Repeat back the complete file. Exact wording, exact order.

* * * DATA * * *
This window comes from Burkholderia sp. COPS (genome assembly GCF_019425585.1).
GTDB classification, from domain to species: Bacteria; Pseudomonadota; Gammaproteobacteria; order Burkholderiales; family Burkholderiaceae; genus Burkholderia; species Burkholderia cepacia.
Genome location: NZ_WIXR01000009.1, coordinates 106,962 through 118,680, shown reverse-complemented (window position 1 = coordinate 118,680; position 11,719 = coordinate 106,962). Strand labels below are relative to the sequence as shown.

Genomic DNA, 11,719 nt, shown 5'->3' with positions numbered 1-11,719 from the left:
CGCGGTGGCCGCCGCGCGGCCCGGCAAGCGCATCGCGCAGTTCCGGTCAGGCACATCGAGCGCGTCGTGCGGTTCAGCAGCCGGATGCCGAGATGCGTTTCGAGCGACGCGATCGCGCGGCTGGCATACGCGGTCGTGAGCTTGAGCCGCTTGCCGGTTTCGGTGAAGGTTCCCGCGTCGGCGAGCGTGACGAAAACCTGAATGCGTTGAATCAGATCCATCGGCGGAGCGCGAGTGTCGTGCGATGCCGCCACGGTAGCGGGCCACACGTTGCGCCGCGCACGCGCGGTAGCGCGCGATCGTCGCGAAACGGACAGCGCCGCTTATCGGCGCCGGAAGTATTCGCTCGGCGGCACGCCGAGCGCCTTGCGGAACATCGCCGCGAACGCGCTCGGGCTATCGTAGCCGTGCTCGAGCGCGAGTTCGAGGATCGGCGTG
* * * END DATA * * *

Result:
This window comes from Burkholderia sp. COPS (genome assembly GCF_019425585.1).
GTDB classification, from domain to species: Bacteria; Pseudomonadota; Gammaproteobacteria; order Burkholderiales; family Burkholderiaceae; genus Burkholderia; species Burkholderia cepacia.
Genome location: NZ_WIXR01000009.1, coordinates 106,962 through 118,680, shown reverse-complemented (window position 1 = coordinate 118,680; position 11,719 = coordinate 106,962). Strand labels below are relative to the sequence as shown.

Genomic DNA, 11,719 nt, shown 5'->3' with positions numbered 1-11,719 from the left:
CGCGGTGGCCGCCGCGCGGCCCGGCAAGCGCATCGCGCAGTTCCGGTCAGGCACATCGAGCGCGTCGTGCGGTTCAGCAGCCGGATGCCGAGATGCGTTTCGAGCGACGCGATCGCGCGGCTGGCATACGCGGTCGTGAGCTTGAGCCGCTTGCCGGTTTCGGTGAAGGTTCCCGCGTCGGCGAGCGTGACGAAAACCTGAATGCGTTGAATCAGATCCATCGGCGGAGCGCGAGTGTCGTGCGATGCCGCCACGGTAGCGGGCCACACGTTGCGCCGCGCACGCGCGGTAGCGCGCGATCGTCGCGAAACGGACAGCGCCGCTTATCGGCGCCGGAAGTATTCGCTCGGCGGCACGCCGAGCGCCTTGCGGAACATCGCCGCGAACGCGCTCGGGCTATCGTAGCCGTGCTCGAGCGCGAGTTCGAGGATCGGCGTG